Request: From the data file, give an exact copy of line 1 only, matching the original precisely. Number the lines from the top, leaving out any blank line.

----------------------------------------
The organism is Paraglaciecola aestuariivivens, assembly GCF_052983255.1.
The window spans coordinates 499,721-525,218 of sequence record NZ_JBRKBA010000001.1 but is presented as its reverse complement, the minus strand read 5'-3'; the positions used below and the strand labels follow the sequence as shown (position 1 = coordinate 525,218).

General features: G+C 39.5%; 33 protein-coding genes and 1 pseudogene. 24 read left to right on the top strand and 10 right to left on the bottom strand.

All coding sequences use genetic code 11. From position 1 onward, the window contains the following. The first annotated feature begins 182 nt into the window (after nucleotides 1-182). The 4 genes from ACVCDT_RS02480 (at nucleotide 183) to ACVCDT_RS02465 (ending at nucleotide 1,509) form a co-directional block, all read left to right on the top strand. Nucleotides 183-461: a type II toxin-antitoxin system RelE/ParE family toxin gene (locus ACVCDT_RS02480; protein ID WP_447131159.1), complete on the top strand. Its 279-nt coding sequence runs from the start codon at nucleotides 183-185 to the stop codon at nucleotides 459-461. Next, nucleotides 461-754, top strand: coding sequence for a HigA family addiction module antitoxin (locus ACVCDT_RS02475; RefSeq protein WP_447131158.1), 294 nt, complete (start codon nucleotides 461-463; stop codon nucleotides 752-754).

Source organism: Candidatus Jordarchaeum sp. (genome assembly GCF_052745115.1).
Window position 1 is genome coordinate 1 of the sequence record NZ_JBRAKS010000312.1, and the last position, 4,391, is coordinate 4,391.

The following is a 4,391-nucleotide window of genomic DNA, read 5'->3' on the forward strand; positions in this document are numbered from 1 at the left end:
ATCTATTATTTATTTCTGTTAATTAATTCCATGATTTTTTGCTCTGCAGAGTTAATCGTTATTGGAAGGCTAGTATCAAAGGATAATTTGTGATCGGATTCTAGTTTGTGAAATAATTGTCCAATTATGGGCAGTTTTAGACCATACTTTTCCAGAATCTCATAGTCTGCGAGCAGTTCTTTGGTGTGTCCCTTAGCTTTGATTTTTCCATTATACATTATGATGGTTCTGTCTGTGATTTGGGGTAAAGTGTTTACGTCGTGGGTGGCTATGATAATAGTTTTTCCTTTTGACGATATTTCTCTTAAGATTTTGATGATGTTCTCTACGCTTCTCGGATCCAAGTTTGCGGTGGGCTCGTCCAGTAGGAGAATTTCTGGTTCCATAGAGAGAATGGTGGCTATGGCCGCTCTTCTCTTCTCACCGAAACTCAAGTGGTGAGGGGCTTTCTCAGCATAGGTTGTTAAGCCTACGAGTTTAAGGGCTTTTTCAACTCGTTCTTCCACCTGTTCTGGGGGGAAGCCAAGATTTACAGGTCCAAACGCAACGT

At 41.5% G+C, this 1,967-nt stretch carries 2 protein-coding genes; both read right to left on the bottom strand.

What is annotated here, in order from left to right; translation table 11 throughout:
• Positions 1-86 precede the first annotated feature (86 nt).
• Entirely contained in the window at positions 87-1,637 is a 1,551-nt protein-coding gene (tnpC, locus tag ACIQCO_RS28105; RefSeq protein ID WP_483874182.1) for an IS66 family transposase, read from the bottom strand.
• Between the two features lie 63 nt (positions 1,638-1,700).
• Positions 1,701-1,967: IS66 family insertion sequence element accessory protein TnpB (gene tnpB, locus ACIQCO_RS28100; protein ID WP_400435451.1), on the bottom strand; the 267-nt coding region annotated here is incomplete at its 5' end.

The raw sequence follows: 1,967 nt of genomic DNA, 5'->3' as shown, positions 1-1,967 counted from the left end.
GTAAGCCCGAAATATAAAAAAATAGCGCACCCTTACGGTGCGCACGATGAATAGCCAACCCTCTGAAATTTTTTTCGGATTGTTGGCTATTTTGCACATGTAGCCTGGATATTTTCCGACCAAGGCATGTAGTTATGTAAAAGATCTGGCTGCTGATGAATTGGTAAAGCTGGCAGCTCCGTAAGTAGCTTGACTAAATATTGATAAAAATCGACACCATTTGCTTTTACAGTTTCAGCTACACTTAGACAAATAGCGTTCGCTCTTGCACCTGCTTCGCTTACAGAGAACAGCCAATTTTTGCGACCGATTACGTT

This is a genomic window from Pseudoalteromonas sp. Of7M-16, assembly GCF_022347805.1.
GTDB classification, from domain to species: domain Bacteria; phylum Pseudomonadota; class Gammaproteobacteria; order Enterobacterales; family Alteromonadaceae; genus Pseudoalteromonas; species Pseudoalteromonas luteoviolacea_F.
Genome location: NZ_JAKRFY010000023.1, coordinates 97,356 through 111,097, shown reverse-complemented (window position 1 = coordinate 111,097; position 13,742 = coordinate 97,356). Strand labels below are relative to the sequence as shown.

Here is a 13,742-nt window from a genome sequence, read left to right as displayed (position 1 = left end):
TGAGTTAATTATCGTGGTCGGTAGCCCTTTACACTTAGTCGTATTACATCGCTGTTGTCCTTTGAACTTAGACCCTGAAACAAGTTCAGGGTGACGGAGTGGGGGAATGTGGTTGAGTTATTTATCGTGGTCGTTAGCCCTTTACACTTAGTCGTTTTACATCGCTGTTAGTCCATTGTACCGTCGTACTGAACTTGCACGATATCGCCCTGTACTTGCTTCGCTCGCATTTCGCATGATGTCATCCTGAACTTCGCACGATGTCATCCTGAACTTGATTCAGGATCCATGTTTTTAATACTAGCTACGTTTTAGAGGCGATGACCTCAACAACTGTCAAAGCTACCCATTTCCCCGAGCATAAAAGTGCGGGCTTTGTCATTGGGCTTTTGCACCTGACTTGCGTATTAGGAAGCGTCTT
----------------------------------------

The organism is Paraglaciecola aestuariivivens, assembly GCF_052983255.1.